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feersum_viking_waryur_by_callego-d4bbn33[Note: Introductory Secondary Sources on the Viking Age are listed and discussed at the end of the post–scroll down if that’s the part you are interested in!]¬†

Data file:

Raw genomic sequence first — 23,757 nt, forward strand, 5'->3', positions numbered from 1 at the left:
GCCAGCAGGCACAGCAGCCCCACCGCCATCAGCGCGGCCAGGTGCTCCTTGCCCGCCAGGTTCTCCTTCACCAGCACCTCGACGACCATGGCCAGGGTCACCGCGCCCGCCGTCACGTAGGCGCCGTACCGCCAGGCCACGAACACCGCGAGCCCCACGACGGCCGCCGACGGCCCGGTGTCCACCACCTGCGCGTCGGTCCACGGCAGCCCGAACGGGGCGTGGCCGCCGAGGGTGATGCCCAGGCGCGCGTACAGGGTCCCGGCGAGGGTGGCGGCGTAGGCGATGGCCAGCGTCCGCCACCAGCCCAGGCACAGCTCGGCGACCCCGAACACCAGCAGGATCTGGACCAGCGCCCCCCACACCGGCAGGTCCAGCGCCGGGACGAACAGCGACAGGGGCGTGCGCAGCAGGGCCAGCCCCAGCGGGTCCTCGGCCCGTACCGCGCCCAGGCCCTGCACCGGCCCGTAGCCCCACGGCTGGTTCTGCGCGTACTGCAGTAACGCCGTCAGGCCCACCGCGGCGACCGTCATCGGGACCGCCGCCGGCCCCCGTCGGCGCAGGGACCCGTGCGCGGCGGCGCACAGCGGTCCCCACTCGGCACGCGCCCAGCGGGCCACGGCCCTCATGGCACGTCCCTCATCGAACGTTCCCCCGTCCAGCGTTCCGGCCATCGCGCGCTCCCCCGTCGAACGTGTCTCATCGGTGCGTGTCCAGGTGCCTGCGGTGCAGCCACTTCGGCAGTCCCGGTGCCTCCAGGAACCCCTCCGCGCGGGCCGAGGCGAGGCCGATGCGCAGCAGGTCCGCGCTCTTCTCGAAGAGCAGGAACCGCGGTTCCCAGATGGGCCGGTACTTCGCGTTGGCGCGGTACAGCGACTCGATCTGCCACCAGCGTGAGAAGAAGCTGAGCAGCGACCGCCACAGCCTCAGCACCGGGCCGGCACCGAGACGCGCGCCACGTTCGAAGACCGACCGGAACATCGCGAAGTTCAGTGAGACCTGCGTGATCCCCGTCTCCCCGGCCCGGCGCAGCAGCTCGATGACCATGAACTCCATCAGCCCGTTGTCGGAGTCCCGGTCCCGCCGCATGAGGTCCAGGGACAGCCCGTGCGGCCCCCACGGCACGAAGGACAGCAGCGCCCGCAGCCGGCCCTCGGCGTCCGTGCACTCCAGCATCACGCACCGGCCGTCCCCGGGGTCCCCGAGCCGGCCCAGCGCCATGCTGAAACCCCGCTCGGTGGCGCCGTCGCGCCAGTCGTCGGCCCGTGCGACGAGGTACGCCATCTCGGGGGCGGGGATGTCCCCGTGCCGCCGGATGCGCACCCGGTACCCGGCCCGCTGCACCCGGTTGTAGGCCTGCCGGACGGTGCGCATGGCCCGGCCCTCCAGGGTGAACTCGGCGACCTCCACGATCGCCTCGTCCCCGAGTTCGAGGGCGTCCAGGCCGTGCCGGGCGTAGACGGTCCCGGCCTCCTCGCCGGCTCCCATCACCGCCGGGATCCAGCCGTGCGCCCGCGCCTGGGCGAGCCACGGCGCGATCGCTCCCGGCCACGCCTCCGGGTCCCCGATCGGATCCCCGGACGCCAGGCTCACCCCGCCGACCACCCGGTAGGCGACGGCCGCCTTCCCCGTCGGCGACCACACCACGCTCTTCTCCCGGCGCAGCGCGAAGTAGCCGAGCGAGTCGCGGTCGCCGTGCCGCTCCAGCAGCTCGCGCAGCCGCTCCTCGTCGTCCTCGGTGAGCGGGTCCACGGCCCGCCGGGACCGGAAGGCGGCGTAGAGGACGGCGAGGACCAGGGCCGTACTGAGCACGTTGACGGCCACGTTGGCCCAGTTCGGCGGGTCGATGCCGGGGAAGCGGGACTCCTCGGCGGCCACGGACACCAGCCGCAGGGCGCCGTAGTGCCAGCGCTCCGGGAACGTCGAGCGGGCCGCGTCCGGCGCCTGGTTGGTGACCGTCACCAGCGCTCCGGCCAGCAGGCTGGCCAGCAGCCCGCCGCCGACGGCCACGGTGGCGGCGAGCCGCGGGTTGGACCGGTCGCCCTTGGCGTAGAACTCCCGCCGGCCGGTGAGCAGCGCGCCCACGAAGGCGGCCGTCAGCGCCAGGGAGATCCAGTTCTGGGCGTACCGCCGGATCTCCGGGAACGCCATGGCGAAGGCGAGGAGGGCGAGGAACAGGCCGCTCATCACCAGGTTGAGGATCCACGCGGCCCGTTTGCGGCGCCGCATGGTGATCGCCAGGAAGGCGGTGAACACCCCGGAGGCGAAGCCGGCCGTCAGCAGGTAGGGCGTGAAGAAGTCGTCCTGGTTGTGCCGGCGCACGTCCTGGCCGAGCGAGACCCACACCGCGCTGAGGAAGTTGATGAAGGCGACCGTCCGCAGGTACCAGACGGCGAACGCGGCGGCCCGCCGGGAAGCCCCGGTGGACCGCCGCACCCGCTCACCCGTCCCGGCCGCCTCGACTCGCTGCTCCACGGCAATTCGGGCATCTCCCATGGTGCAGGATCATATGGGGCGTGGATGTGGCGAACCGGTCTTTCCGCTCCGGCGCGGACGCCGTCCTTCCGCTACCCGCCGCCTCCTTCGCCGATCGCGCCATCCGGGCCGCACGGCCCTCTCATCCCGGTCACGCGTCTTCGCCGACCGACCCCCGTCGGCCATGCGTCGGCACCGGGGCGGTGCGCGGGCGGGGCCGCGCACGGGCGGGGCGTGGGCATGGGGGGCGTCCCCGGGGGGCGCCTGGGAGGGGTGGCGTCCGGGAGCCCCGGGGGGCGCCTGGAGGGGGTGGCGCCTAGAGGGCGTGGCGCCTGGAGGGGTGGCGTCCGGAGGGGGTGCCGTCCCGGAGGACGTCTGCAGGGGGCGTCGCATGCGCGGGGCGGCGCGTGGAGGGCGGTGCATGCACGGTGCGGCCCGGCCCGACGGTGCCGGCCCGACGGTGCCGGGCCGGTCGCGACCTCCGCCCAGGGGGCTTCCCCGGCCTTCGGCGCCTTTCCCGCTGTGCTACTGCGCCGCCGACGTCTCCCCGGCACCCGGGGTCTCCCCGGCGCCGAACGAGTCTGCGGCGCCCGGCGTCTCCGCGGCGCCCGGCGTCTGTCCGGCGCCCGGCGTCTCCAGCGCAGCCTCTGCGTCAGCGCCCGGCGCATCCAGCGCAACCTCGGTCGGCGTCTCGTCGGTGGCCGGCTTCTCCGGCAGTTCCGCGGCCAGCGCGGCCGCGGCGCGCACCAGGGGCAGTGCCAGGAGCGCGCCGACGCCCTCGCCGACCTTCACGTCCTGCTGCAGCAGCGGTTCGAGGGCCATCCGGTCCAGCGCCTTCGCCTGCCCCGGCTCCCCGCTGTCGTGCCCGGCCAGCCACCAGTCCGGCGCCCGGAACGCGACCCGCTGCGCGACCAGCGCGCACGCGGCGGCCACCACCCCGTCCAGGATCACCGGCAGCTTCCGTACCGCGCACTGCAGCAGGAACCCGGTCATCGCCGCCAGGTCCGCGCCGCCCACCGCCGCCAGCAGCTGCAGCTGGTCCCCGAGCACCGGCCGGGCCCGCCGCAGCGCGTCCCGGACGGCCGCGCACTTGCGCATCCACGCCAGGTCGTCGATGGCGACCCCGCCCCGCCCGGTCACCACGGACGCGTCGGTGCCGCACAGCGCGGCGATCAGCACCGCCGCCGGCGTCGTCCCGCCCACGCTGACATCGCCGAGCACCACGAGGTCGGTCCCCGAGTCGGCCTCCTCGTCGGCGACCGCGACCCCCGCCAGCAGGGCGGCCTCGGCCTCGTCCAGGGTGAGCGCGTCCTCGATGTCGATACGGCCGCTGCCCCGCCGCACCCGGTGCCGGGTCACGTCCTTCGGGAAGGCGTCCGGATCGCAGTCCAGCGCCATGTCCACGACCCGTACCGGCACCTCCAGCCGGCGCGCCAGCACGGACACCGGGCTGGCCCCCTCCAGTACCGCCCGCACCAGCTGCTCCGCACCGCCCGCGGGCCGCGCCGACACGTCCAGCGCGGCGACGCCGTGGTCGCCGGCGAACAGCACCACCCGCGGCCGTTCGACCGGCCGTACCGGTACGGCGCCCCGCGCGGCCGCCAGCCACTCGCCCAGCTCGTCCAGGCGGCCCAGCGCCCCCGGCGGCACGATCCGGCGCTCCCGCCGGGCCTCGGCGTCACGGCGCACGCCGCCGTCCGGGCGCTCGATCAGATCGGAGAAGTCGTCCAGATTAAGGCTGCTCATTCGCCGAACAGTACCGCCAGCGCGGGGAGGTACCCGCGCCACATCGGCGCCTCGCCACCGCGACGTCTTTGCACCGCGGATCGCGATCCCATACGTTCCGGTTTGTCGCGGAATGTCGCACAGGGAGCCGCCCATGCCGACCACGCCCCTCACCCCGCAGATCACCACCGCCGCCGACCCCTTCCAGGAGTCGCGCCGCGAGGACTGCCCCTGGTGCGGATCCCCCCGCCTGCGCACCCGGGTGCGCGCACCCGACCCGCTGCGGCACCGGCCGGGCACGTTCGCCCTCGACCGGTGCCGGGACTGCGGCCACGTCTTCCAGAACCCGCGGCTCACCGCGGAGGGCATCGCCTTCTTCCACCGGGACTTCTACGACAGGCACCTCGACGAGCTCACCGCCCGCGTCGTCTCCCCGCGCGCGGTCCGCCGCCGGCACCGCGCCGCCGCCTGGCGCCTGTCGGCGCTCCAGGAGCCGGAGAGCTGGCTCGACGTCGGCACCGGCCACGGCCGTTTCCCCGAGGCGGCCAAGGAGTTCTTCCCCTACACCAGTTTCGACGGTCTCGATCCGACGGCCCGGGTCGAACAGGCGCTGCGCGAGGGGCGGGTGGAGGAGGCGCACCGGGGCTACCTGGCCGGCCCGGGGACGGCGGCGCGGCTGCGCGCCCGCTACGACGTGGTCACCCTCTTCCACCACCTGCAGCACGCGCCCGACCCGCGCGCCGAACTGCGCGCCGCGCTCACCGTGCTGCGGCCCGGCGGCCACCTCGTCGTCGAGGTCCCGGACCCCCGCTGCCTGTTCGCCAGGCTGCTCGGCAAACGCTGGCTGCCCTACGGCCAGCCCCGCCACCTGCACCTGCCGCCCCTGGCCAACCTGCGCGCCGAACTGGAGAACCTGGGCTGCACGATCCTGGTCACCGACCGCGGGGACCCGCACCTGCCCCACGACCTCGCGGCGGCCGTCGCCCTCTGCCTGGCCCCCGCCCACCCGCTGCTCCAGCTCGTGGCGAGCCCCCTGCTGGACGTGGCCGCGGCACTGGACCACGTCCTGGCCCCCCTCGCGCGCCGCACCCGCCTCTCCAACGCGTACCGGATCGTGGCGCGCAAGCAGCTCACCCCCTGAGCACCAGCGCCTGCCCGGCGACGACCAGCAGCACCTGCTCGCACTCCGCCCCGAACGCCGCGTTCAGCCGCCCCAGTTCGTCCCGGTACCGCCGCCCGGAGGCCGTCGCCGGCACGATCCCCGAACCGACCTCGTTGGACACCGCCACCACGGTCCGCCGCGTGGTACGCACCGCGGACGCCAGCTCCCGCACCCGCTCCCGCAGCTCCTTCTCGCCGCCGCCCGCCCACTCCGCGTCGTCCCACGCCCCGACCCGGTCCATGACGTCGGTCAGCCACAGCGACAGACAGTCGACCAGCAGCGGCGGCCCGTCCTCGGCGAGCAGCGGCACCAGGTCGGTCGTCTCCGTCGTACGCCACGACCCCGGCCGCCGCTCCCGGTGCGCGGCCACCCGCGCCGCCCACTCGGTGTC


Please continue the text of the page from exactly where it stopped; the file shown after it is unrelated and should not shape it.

Finally got around to watching the first episode of the new History channel miniseries “The Vikings.” Considering how poorly the Vikings typically fare in film (I’m looking at you,¬†awkward Vikings-in-the-New-World “Pathfinder” remake), I suppose I shouldn’t complain too much. There are some neat things taken from our knowledge of late Viking Age/Medieval Iceland (or rather, what sources from the latter tell us about the former–it was ‘history’ for them as well)–for example, they make the distinction between illegal secret murder and a legal killing, in which you announce what you’ve done (though the relation to feud seems a little tangled–the latter serves to enable open, reciprocal feud, rather than prevent it, as the earl’s words seem to suggest, though an anti-feud posture is arguably taken by certain Norwegian jarls and kings in the sagas). And generally, when we look this far back there is a LOT we have to speculate about, so it’s fine to guess a bit about what the religion would have looked like, etc (though let me note, the visit to the prophet doesn’t look like anything from the sources, as Karl Siegfried of the Norse Mythology Blog has pointed out). Still, here are some points that bothered me (keep in mind I haven’t seen the second episode yet–it is out, right? ¬†Also, points 1 and 4 are inspired by points made by friends on facebook… nice to know so many people who study this sort of thing…). Note also that we really know very very little about the early Viking Age, and this movie is set RIGHT in the year our history books have (slightly arbitrarily) chosen as the “start” of the Viking Age (a detail I return to below).